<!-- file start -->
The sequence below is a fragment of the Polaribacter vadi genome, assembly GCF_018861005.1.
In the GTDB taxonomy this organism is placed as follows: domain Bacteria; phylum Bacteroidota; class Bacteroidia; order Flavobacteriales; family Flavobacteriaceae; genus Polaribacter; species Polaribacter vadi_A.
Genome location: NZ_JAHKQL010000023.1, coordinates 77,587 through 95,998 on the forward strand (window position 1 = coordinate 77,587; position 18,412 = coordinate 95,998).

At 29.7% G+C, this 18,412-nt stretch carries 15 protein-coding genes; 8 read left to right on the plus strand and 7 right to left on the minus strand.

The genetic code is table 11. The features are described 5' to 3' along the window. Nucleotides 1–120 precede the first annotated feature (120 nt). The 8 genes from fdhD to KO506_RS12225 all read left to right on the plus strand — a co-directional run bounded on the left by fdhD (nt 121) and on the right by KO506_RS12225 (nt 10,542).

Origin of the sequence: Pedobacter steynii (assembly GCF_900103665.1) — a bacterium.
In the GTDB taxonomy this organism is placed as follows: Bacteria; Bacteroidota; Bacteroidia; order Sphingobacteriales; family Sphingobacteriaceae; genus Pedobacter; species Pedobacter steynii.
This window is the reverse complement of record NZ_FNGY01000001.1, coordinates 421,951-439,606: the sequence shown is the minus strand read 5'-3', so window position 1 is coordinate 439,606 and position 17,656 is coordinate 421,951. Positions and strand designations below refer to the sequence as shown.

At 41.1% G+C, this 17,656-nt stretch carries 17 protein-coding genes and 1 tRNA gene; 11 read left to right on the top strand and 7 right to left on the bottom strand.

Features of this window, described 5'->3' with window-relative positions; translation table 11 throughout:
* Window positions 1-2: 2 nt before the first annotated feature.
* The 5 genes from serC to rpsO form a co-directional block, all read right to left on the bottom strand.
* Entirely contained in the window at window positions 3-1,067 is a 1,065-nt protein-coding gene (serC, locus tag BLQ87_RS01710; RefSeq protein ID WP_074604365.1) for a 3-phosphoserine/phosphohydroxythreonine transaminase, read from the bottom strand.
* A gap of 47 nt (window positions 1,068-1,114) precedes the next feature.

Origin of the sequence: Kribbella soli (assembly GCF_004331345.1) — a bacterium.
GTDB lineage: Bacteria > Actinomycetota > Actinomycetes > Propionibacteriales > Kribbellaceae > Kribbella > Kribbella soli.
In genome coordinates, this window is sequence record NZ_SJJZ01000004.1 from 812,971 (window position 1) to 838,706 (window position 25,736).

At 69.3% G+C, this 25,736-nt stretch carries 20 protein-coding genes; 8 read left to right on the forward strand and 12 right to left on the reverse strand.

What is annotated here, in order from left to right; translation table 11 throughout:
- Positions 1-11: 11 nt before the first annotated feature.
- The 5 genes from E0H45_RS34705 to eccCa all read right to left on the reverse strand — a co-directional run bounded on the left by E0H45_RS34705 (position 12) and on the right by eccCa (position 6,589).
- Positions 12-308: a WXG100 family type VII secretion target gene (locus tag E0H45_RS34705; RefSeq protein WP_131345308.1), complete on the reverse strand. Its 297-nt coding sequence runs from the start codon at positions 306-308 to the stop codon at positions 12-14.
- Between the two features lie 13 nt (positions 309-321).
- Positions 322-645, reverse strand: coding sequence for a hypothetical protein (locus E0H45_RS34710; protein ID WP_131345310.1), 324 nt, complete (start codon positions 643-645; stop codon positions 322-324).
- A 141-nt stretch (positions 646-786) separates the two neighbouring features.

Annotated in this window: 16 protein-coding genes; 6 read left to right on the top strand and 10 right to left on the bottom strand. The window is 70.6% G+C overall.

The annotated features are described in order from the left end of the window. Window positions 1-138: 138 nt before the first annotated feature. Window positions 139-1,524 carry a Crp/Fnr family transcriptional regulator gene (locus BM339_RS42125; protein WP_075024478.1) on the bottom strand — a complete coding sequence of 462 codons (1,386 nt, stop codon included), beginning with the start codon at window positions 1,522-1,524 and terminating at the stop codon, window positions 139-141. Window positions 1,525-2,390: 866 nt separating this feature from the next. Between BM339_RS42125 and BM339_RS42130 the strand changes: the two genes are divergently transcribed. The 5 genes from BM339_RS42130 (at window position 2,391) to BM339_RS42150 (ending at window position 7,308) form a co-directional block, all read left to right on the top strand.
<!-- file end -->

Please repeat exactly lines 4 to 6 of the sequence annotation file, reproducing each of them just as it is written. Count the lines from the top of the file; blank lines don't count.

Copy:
At 29.7% G+C, this 18,412-nt stretch carries 15 protein-coding genes; 8 read left to right on the plus strand and 7 right to left on the minus strand.

The genetic code is table 11. The features are described 5' to 3' along the window. Nucleotides 1–120 precede the first annotated feature (120 nt). The 8 genes from fdhD to KO506_RS12225 all read left to right on the plus strand — a co-directional run bounded on the left by fdhD (nt 121) and on the right by KO506_RS12225 (nt 10,542).

Origin of the sequence: Pedobacter steynii (assembly GCF_900103665.1) — a bacterium.